Step 1 consists of 2 parts, namely:

  • Identifying the contract; and
  • Considering the potential combination of contracts.

Identifying the Contract

An entity shall account for a contract with a customer that is within the scope of AASB 15 only when all of the following criteria are met: 
(a)     the parties to the contract have approved the contract (in writing, orally or in accordance with other customary business practices) and are committed to perform their respective obligations; 
(b)     the entity can identify each party’s rights regarding the goods or services to be transferred;
(c)     the entity can identify the payment terms for the goods or services to be transferred;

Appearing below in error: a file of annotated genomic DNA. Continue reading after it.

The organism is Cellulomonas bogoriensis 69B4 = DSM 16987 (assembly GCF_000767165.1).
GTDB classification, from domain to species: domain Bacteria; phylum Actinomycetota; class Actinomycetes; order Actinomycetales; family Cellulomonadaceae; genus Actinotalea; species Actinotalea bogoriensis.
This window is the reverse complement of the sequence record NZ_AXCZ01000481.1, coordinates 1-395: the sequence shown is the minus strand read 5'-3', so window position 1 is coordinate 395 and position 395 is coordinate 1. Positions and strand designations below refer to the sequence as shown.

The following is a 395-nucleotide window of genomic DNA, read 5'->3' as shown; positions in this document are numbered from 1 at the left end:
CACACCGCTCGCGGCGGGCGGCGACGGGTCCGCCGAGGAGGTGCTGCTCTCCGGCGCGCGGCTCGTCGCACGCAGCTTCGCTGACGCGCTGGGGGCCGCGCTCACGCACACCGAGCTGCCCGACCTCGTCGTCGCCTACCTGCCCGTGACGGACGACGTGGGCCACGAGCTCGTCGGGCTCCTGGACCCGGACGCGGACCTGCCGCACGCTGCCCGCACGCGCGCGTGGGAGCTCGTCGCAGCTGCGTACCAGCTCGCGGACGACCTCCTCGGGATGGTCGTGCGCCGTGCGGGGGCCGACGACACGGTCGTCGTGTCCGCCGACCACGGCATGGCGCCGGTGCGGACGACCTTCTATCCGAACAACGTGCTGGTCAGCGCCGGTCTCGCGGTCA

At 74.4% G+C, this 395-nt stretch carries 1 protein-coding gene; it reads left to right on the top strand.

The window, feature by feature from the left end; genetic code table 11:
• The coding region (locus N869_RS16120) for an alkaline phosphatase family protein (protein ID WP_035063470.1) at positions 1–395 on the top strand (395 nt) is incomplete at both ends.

(d)     the contract has commercial substance (that is, the risk, timing or amount of the entity’s future cash flows is expected to change as a result of the contract); and 
(e)     it is probable that the entity will collect the consideration to which it will be entitled in exchange for the goods or services that will be transferred to the customer. 

In evaluating whether collectability of an amount of consideration is probable, an entity shall consider only the customer’s ability and intention to pay that amount of consideration when it is due. The amount of consideration to which the entity will be entitled may be less than the price stated in the contract if the consideration is variable because the entity may offer the customer a price concession.